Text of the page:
Photo from Adam Morse.
Summary written by Czeslaw Radziejewski, Ph.D.
Antibody Engineering & Therapeutics, held in December 2022, offered many opportunities to hear exciting and informative presentations by experts in the field, including Vaughn Smider, Ph.D., President, Applied Biomedical Science Institute, who discussed ultralong CDR H3-based knobs as the smallest antibody fragment and Jeff Allen, Ph.D. Vice President, Protein Sciences, Pelican Expression Technology, who discussed Large-scale production of knob peptides.
In 1997 Osvaldo Lopez and his colleagues  at the University of Nebraska analyzed transcripts encoding the variable regions of immunoglobulin heavy chains from adult and fetal bovine splenocytes. They were the first to notice the presence of long heavy chain CDR3s. The bovine CDR3s ranged in length from 13 to 28 amino acids, with the average length of CDR H3 being 21 residues in both adults and fetuses. This was longer than had been previously reported for other mammals. In a subset of bovine antibodies, CDR H3s are ultralong (50-70 AA). The structure of ultralong CDR H3s was solved by Wang et al.  and the results demonstrated that ultralong CDR H3s all adopt similar architectures, with each composed of a long protruding beta-ribbon “stalk” and diverse disulfide-bonded “knob” (PDB: 4K3D). Up to six cysteine residues can be found in sequences of bovine CDR H3, all involved in disulfide bridges. The loops within the knob domain are thought to be involved in antigen binding. This contrasts with human antibodies where the antigen binding surface is formed from six CDR loops. Bovine CDR H3s are enormously diverse, and the diversity is generated by somatic hypermutation.  There is little diversity in CDR H1 and CDR H2, and cows use one light chain. Cows are not unique in having antibodies characterized by long CDR H3s. Other animals with these antibodies include zebu, yak, American and European bison.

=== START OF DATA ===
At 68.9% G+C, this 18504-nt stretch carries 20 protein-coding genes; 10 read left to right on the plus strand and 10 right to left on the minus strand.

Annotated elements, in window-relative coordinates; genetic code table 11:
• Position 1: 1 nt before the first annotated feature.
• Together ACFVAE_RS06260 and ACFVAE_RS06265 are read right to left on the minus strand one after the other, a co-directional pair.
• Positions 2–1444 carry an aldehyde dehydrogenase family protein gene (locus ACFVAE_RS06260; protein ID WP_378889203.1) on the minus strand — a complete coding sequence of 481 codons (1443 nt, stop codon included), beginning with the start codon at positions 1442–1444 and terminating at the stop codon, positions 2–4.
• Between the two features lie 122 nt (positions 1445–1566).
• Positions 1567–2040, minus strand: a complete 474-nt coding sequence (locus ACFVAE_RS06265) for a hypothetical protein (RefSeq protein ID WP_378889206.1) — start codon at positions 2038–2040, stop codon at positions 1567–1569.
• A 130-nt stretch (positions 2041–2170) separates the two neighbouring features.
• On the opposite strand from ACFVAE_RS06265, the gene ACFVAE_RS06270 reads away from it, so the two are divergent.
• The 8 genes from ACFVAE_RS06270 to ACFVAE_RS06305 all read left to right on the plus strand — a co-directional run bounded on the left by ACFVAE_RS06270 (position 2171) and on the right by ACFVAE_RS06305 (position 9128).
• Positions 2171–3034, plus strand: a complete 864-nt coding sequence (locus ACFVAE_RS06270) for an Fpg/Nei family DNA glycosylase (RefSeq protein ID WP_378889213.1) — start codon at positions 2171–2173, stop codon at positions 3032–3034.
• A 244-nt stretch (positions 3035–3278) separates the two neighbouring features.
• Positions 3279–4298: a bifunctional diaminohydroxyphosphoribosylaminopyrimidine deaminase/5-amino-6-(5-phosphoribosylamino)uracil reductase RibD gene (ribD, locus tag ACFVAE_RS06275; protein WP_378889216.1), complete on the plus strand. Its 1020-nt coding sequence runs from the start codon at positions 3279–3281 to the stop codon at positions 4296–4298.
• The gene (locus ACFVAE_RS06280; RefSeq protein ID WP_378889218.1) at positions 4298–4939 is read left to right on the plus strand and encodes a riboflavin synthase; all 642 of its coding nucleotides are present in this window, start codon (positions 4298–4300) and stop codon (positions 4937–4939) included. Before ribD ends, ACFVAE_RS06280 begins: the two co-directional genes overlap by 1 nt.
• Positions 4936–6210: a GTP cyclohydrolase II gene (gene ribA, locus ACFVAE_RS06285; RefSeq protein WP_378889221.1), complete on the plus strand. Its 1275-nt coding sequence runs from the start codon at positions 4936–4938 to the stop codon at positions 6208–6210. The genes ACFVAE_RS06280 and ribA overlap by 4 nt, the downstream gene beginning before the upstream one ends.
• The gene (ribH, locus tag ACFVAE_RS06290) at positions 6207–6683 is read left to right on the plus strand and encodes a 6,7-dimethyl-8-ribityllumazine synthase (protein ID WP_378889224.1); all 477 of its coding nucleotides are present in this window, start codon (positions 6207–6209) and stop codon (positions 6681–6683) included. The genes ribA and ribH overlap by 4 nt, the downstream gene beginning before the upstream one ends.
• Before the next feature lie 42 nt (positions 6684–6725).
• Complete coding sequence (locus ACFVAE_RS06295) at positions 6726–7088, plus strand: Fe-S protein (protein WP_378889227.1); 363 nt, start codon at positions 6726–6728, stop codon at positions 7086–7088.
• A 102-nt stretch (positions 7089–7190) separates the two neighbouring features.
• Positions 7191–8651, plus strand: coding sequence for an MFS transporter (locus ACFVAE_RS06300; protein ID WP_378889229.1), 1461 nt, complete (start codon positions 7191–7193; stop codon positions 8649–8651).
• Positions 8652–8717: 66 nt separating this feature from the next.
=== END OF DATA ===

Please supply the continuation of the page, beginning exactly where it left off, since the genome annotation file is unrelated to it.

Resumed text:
It was previously observed that some broadly neutralizing antibodies against HIV also have longer CDR3s. Sok et al.  showed that immunization in cows could elicit rapid generation of neutralizing anti-HIV antibodies. Using x-ray crystallography, cryo-electron microscopy, and site-directed mutagenesis, Stanfield et al.  elucidated the structure of one monoclonal antibody elicited in cows by immunization with the HIV envelope trimer and showed molecular details of the knob mini-domain binding to a cryptic site on the gp120 CD4 receptor.
Knob domains are reasonably similar in size and shape to cyclotides/knottins, such as prototypic Cyclotide Kalata B1 and other disulfide-bonded peptides. Clinical applications for T cell immunotherapies are now emerging for analogs of cyclotides, for example, inhibition of the Kv1.3 channel. The Kv1.3 potassium channel is expressed abundantly on activated T cells and mediates the cellular immune responses. Sea anemone ShK cyclotide peptide was grafted into the β-ribbon ‘stalk’ of the ultralong CDR H3 scaffold of a humanized bovine IgG and showed the ability to block the Kv1.3.  The analog of the ShK peptide called ShK-186 or dalazatide blocks this channel, suppresses T-cell activation and is in human trials as a therapeutic for autoimmune disease.